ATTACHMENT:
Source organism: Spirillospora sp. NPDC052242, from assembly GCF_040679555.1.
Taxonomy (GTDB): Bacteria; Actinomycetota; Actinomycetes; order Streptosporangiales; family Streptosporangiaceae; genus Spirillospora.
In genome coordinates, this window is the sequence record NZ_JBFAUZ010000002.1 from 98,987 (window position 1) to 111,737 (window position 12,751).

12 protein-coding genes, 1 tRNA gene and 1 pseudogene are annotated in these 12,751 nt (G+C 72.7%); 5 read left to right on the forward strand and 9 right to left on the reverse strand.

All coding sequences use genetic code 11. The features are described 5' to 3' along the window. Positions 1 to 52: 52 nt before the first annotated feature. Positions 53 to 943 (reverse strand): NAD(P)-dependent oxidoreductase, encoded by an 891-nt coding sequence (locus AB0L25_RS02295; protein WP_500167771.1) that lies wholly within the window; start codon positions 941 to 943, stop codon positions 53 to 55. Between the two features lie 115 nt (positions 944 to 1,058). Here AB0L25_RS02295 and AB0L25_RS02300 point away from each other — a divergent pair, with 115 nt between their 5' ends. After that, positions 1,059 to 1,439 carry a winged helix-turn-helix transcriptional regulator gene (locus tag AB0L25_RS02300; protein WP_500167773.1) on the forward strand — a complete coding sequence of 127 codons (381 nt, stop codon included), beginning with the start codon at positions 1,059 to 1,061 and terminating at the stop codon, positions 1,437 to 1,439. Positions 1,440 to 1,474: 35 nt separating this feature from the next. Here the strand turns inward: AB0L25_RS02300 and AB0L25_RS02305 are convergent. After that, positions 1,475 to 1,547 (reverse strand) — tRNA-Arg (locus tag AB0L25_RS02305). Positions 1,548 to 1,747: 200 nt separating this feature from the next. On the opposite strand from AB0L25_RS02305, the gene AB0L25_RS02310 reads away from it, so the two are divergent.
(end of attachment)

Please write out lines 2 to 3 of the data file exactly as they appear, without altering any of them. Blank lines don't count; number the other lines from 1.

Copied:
Taxonomy (GTDB): Bacteria; Actinomycetota; Actinomycetes; order Streptosporangiales; family Streptosporangiaceae; genus Spirillospora.
In genome coordinates, this window is the sequence record NZ_JBFAUZ010000002.1 from 98,987 (window position 1) to 111,737 (window position 12,751).